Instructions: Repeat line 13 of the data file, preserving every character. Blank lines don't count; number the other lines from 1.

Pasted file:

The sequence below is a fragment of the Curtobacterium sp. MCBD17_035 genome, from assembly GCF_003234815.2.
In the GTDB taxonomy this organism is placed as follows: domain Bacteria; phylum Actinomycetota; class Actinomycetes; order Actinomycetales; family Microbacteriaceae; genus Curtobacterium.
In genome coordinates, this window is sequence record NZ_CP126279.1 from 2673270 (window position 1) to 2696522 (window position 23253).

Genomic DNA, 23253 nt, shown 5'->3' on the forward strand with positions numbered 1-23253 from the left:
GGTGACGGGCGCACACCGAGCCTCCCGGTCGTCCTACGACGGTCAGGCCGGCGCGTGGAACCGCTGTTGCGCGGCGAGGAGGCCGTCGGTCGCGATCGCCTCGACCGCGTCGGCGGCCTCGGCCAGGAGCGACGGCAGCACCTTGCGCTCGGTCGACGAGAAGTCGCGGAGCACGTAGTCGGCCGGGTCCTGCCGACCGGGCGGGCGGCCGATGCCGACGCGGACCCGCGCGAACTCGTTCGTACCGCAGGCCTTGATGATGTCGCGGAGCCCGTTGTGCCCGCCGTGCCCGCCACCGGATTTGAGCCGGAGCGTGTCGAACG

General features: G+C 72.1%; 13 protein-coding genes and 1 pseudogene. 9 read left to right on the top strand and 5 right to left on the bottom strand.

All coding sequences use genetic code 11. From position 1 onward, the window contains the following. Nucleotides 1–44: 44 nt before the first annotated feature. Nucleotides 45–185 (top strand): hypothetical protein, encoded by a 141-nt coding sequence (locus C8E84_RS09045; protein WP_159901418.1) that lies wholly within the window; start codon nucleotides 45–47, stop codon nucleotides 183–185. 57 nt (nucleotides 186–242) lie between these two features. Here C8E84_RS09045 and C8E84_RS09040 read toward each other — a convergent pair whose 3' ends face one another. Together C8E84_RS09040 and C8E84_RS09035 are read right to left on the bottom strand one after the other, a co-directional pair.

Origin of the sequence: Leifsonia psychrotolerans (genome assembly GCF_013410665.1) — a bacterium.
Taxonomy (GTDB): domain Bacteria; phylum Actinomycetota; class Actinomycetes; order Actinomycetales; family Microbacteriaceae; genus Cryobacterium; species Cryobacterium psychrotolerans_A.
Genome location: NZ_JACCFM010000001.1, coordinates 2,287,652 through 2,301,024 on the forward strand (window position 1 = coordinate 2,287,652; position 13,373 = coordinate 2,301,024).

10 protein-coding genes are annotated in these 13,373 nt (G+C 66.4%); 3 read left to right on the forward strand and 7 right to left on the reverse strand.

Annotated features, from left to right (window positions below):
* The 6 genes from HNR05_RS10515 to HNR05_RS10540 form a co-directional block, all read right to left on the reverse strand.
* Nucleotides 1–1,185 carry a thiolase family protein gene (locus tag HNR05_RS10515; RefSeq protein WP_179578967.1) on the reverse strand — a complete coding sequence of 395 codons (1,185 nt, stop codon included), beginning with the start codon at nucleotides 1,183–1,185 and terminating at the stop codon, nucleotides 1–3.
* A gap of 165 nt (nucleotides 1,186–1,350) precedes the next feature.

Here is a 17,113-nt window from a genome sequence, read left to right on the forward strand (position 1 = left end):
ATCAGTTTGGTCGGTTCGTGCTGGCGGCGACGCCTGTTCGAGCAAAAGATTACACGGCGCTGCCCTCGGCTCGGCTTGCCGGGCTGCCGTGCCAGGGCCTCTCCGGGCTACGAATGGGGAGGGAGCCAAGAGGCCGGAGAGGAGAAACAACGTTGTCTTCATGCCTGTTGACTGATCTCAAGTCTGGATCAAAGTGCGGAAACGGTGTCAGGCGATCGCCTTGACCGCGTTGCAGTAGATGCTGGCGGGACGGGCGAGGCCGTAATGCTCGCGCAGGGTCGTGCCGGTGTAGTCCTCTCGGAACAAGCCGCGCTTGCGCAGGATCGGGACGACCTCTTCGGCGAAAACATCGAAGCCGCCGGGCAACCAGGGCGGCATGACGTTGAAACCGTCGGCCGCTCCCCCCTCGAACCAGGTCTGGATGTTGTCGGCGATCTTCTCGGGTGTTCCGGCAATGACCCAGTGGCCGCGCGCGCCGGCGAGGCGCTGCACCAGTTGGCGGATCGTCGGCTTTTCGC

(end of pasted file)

* The 6 genes from HNR05_RS10515 to HNR05_RS10540 form a co-directional block, all read right to left on the reverse strand.